8. Rayson says:

    This is definitely a tough question. Hako and Kenmari are great, R32, R33, and R34 were probably the prime of the Skyline series. However, one platform stood out among all of the Skyline in my opinion.

    R31 GTS-R

    It is the last boxy Skyline before the era of modern Skyline (Come on boxy Skyline are great, because Hakosuka!). It was the first Skyline that is developed just for the Group A homologation rules (Probably one of the rarer models among the Skyline series even today). It was the Skyline that begin the Skyline’s Motorsport domination oversea (Correct me if I am wrong…….). This model pretty much triggered Nissan’s desire in dominating the Motorsport with the Skyline nameplate after Hakosuka. This model also pretty much served for the return of GT-R after decades of absent

    To me R31 Skyline pretty much summed up the 1980s Japanese bubble era cars. The time when Japanese manufacturers develop cars just simply because “WHY THE F**K NOT?” or “Lets make it first, then worry about how to sell it!”.

    As bonus, you get to showoff the front retractable spoiler that was a rare sight, even my modern day standard!

  9. Alex says:

    it is a tie between all of them

  10. Tom Westmacott says:

    This is a tough question since the Skyline has been a prince among cars since its birth, and is perhaps the best-loved domestic nameplate in Japan. Since JNC focuses on the overseas appreciation of Japanese cars, I would nominate the breakout global hit of the Skyline line – the R32 GTR.

    In the mid-80s Nissan decided to reinvigorate their legend, investing it with ‘hypercar-level’ technology with four-wheel drive, four-wheel steering, active diffs, and the RB26DETT engine. First it won over Japan, dominating both circuit and touge, before heading to Australia to do the same, beating Ford and Holden on their own turf. From here, the Skyline went on to win fame at the Nurburgring and across Europe, before finally cracking the USA.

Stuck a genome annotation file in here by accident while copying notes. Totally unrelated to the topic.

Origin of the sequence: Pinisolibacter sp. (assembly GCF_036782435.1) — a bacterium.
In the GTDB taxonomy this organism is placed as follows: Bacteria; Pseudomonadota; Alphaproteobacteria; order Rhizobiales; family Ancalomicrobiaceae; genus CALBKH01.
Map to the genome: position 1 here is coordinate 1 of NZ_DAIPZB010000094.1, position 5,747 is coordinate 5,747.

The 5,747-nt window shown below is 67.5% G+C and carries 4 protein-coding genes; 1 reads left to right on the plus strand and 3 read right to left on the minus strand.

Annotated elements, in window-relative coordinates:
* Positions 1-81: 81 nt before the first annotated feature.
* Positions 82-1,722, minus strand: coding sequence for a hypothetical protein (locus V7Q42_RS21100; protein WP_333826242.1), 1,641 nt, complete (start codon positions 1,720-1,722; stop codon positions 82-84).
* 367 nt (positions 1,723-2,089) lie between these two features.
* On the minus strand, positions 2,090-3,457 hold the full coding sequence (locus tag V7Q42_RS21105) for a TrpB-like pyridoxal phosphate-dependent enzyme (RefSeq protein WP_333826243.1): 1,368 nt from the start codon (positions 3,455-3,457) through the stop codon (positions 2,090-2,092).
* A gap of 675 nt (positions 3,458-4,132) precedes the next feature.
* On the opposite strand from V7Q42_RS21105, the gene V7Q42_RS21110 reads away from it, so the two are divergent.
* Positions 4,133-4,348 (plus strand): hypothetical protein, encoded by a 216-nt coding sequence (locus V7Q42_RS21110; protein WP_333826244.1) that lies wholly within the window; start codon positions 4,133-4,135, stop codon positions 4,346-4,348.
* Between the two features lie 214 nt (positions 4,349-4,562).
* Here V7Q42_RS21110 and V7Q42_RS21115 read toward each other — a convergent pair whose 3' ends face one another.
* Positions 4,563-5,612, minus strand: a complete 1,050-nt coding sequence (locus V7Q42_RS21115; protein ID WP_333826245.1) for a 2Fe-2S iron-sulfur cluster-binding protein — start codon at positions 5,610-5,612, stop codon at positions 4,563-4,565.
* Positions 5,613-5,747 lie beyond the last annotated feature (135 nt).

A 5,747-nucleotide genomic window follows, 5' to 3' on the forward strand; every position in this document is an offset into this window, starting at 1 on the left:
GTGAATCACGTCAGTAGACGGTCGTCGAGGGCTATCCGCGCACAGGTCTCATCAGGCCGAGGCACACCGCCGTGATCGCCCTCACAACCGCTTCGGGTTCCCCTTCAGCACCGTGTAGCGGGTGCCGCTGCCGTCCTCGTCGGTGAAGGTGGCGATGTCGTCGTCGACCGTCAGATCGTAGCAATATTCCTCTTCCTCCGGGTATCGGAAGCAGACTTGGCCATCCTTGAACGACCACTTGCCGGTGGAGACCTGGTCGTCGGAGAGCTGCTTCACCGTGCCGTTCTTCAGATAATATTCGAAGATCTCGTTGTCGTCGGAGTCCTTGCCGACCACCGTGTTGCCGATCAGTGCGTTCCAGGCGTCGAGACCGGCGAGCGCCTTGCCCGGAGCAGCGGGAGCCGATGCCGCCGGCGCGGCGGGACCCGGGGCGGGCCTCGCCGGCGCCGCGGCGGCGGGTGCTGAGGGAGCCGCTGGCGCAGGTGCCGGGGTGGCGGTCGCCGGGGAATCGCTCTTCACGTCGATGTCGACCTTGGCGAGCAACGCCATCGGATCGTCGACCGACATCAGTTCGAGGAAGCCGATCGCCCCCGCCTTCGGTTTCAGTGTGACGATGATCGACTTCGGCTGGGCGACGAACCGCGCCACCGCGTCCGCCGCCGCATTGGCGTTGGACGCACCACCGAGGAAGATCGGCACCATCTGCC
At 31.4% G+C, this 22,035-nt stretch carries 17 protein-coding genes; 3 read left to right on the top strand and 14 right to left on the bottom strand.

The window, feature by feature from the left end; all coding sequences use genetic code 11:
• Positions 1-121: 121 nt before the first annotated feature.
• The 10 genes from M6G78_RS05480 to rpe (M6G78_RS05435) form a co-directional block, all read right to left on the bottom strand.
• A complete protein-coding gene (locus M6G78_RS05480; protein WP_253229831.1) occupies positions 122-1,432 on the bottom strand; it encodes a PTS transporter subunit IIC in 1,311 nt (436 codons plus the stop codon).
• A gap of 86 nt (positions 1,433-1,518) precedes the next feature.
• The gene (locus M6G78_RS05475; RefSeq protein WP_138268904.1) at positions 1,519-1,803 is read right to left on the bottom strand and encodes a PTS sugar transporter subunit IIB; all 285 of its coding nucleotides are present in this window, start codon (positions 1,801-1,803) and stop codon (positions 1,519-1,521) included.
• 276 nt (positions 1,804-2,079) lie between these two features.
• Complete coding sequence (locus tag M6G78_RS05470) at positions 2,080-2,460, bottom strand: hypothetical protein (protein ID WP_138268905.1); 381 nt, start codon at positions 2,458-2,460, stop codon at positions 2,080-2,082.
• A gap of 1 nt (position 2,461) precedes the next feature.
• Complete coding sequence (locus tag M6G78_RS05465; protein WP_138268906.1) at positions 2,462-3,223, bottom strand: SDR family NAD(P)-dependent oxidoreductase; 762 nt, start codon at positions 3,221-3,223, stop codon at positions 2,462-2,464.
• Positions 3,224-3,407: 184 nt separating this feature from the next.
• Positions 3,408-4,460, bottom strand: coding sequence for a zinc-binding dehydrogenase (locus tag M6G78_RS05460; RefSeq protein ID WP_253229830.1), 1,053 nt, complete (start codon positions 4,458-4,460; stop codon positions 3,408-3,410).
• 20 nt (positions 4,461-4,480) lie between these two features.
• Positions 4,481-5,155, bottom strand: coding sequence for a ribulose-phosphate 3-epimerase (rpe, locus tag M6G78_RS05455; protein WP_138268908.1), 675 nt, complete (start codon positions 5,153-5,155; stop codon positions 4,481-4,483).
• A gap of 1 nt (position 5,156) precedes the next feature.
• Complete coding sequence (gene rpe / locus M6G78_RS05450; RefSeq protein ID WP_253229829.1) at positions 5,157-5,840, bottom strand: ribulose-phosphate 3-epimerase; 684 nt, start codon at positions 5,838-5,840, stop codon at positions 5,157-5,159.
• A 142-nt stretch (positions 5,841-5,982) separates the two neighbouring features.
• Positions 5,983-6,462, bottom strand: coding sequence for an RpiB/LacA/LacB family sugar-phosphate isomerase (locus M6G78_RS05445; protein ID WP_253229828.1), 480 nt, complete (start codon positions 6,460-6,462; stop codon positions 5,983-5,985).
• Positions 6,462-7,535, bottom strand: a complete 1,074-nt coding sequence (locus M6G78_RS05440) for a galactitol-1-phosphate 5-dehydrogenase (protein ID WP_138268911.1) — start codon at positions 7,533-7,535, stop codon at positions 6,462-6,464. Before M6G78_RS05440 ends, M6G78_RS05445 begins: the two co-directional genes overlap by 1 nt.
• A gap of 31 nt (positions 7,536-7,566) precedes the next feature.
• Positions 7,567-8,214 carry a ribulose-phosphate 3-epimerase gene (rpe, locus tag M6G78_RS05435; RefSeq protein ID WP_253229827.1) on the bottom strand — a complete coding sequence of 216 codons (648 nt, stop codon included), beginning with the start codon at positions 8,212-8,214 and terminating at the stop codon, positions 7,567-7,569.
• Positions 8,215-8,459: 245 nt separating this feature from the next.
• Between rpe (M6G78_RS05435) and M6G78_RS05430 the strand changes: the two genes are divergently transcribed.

The R32 was the pivotal car in the Skyline’s global fame; our knowledge of the classic Skylines springs from the impact made by the ‘new GTR’ in the 90s, while equally Nissan’s ability to sell the range-topping R35 GTR around the world today stems from the image the R32 forged in competition. This includes competition both of the organised circuit kind and the, shall we say, unofficial flavour where innocent traffic lights become nocturnal zero-yon countdowns or the road up to a mountain village turns into a special stage.

    The R32 GTR is a legend in all its forms, but I were to pick one car it would be the first-year 1989 car, in classic gunmetal with those lovely five-spoke alloys, that lists as #210 in Nissan’s Heritage Collection ( http://www.nissan-global.com/EN/HERITAGE/skyline_gt-r_1989.html ).

  11. Rowan Day says:

    I agree with Tom Westmacott’s comment. Has to be R32. Specifically for the way it changed Group A racing by being so ahead of its time, earning the car across all models the name it is so synonymous with; Godzilla. No other Skyline has done such a thing.

    Again agree with Tom again that is has to be the 1989 R32, the one that was the origin of the Godzilla name, applied to it by Australian motoring media for it’s preeminent dominance of Australian Touring Cars.


  12. Jim Simpson says:

    Actually rather fond of my 1975 Kenmari Coupe… fun and easy to drive plenty quick a symphony of great mechanical noises while delivering great performance and comfort…


  13. Nigel says:

    First generation Maxima…

  14. Kiran says:

    It would have to be the C110 GTR for me

  15. Sam says:

    How about the R34 GT-R police car? It’s existence is well-documented, but nearly mythical. It appears to have gained popularity as a diecast collectible/video game car/desktop wallpaper. The idea of turning one of the country’s greatest automotive achievements into a highway patrol car is the stuff dreams are made of.